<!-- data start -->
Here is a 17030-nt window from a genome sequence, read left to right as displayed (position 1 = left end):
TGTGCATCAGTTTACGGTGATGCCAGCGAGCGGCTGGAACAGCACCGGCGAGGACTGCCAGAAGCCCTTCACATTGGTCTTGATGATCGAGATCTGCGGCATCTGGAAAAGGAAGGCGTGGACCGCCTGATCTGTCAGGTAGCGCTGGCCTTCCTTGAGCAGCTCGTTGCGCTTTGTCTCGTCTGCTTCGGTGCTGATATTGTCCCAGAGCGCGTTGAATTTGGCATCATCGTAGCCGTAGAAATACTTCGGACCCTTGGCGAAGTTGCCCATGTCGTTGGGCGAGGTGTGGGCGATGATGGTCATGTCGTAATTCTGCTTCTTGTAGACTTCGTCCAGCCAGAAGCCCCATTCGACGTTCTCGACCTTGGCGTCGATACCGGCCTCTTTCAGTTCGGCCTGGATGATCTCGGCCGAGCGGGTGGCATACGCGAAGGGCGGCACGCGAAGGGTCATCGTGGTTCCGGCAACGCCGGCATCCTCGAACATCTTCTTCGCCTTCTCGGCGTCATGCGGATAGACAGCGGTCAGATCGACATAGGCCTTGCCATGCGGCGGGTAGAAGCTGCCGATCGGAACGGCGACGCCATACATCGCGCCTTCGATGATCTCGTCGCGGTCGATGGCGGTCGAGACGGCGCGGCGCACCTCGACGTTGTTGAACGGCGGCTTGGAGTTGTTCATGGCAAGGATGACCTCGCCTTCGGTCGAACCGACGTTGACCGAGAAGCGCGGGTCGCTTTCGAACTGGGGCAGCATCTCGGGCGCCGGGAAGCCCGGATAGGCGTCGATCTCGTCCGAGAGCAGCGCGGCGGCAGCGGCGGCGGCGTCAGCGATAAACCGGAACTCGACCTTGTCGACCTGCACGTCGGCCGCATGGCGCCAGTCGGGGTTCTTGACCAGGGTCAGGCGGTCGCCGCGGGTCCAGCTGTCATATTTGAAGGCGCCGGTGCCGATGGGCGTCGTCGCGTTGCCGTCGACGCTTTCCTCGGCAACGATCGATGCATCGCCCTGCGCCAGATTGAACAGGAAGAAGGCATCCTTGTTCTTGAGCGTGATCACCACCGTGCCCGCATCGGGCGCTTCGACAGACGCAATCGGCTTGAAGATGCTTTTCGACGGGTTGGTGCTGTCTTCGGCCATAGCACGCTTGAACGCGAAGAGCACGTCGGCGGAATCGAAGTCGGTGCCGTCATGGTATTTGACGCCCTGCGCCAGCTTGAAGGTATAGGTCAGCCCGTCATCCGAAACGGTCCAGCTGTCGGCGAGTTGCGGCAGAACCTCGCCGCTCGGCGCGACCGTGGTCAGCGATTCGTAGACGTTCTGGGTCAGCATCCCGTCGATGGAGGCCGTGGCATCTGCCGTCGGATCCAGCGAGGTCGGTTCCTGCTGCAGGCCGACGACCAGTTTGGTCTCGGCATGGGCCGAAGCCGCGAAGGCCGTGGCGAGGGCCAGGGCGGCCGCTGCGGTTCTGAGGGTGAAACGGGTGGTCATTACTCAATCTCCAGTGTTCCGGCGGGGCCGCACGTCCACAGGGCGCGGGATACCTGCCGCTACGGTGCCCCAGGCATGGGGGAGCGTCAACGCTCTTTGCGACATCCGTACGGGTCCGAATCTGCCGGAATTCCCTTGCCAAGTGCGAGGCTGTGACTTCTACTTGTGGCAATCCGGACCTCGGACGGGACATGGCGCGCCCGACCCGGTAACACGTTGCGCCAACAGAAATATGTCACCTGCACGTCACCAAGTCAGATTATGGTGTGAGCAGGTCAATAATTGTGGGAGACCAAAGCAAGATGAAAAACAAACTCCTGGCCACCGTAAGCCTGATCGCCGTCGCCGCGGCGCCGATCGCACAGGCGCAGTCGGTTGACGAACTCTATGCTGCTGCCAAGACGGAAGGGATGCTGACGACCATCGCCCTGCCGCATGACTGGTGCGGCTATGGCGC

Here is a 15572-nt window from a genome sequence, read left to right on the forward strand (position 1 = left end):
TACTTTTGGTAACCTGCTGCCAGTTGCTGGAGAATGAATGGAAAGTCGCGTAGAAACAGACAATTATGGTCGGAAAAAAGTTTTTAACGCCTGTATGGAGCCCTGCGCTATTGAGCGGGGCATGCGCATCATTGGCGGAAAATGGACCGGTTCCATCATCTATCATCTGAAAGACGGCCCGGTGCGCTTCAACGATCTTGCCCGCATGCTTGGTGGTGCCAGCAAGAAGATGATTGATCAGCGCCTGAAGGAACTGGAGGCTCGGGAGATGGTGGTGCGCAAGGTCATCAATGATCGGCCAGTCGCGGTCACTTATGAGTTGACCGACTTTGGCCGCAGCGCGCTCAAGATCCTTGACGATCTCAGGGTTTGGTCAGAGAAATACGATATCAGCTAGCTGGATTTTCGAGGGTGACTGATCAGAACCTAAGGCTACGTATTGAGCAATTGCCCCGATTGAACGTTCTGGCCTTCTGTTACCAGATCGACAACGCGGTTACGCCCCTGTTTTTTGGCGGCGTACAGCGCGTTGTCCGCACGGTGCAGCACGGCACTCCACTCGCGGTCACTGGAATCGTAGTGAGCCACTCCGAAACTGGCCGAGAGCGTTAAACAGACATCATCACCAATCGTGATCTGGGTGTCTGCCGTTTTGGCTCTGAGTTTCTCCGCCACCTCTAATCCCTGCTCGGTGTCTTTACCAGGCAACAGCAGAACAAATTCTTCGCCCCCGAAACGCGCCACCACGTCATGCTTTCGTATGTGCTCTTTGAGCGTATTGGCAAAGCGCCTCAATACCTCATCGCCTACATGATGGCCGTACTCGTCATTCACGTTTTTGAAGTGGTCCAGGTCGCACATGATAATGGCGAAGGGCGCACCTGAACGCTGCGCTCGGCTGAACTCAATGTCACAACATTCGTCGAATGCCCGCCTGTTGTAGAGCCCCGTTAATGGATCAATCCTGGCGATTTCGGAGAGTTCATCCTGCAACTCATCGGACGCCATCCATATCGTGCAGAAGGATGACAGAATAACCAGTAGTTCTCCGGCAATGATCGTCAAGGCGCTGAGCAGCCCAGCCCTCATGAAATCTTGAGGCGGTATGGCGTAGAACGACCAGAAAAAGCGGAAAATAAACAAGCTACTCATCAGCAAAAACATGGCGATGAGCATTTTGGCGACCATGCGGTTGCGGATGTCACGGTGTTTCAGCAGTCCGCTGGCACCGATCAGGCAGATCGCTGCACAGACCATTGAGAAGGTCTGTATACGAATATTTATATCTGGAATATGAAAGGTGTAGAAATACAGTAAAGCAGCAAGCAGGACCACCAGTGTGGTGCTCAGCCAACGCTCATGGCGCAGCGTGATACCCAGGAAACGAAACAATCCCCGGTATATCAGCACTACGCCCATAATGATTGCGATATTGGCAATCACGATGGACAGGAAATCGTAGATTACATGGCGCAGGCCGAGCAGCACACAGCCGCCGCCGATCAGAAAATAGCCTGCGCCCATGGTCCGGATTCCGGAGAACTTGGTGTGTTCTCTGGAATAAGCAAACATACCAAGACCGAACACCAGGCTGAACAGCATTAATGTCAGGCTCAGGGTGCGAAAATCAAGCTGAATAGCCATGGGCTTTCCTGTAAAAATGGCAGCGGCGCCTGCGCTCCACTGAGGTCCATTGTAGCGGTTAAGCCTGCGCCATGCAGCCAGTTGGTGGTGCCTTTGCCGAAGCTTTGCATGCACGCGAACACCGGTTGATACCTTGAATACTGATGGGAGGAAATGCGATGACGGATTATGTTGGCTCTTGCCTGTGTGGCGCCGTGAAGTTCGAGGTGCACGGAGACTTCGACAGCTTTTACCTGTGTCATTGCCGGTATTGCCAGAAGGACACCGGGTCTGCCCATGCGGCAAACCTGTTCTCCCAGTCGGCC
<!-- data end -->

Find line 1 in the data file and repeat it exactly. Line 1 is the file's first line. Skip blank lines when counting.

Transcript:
Here is a 17030-nt window from a genome sequence, read left to right as displayed (position 1 = left end):